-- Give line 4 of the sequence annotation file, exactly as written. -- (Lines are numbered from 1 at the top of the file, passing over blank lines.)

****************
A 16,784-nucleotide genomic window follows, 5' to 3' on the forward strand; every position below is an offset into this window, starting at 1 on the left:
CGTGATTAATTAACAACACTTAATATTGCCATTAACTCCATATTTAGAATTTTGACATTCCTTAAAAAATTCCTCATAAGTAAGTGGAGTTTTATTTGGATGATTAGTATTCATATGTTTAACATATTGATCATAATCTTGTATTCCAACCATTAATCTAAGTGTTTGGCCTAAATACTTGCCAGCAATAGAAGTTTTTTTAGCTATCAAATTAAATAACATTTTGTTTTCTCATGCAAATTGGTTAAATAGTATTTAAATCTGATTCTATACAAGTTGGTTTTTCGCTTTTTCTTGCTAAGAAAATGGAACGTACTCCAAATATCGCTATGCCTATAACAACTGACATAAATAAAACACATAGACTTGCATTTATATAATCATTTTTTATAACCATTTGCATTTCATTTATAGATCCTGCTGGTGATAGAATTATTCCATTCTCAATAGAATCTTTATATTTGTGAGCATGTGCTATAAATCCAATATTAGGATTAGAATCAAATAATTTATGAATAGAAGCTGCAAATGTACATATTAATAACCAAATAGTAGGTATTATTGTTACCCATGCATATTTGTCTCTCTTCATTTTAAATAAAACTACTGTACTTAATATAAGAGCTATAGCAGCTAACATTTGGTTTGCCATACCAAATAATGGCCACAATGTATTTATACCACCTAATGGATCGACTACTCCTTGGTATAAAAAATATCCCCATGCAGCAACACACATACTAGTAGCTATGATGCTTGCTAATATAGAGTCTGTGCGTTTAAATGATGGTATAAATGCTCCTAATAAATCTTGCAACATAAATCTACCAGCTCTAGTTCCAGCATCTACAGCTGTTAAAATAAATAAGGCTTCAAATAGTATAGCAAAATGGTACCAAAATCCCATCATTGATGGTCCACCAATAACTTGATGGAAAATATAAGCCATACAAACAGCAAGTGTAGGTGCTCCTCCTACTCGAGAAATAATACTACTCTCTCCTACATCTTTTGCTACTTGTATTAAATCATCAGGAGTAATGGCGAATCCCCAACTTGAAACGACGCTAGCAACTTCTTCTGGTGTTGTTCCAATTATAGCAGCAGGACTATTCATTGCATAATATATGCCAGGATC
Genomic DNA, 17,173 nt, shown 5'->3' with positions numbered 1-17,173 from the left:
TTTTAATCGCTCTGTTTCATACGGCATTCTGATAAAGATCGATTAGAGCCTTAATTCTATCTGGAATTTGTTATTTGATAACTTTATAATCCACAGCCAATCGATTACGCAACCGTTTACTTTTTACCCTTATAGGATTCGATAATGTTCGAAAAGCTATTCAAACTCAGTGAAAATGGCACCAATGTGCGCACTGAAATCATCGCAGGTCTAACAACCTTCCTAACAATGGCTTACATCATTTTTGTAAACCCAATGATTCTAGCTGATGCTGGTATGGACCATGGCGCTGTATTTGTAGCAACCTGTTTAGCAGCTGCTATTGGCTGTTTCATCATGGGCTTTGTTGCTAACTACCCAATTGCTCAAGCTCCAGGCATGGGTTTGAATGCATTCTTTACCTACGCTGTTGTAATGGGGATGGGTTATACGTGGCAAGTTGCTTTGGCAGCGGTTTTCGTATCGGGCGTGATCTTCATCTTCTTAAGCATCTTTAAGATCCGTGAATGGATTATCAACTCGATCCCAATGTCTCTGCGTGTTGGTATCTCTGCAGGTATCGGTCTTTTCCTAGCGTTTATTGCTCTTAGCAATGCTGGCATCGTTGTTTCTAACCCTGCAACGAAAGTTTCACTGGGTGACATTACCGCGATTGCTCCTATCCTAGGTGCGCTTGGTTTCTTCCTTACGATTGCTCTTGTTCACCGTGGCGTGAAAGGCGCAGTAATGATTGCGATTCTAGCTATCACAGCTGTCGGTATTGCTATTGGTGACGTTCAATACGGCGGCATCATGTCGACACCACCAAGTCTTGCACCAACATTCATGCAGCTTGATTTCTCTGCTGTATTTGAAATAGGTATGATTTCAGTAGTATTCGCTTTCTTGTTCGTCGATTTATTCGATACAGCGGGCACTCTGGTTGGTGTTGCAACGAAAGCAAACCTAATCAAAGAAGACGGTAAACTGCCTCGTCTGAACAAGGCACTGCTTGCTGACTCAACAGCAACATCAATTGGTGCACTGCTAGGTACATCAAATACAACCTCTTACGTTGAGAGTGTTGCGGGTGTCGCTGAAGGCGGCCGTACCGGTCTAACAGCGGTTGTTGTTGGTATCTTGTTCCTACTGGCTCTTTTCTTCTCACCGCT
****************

TTTTAATCGCTCTGTTTCATACGGCATTCTGATAAAGATCGATTAGAGCCTTAATTCTATCTGGAATTTGTTATTTGATAACTTTATAATCCACAGCCAATCGATTACGCAACCGTTTACTTTTTACCCTTATAGGATTCGATAATGTTCGAAAAGCTATTCAAACTCAGTGAAAATGGCACCAATGTGCGCACTGAAATCATCGCAGGTCTAACAACCTTCCTAACAATGGCTTACATCATTTTTGTAAACCCAATGATTCTAGCTGATGCTGGTATGGACCATGGCGCTGTATTTGTAGCAACCTGTTTAGCAGCTGCTATTGGCTGTTTCATCATGGGCTTTGTTGCTAACTACCCAATTGCTCAAGCTCCAGGCATGGGTTTGAATGCATTCTTTACCTACGCTGTTGTAATGGGGATGGGTTATACGTGGCAAGTTGCTTTGGCAGCGGTTTTCGTATCGGGCGTGATCTTCATCTTCTTAAGCATCTTTAAGATCCGTGAATGGATTATCAACTCGATCCCAATGTCTCTGCGTGTTGGTATCTCTGCAGGTATCGGTCTTTTCCTAGCGTTTATTGCTCTTAGCAATGCTGGCATCGTTGTTTCTAACCCTGCAACGAAAGTTTCACTGGGTGACATTACCGCGATTGCTCCTATCCTAGGTGCGCTTGGTTTCTTCCTTACGATTGCTCTTGTTCACCGTGGCGTGAAAGGCGCAGTAATGATTGCGATTCTAGCTATCACAGCTGTCGGTATTGCTATTGGTGACGTTCAATACGGCGGCATCATGTCGACACCACCAAGTCTTGCACCAACATTCATGCAGCTTGATTTCTCTGCTGTATTTGAAATAGGTATGATTTCAGTAGTATTCGCTTTCTTGTTCGTCGATTTATTCGATACAGCGGGCACTCTGGTTGGTGTTGCAACGAAAGCAAACCTAATCAAAGAAGACGGTAAACTGCCTCGTCTGAACAAGGCACTGCTTGCTGACTCAACAGCAACATCAATTGGTGCACTGCTAGGTACATCAAATACAACCTCTTACGTTGAGAGTGTTGCGGGTGTCGCTGAAGGCGGCCGTACCGGTCTAACAGCGGTTGTTGTTGGTATCTTGTTCCTACTGGCTCTTTTCTTCTCACCGCT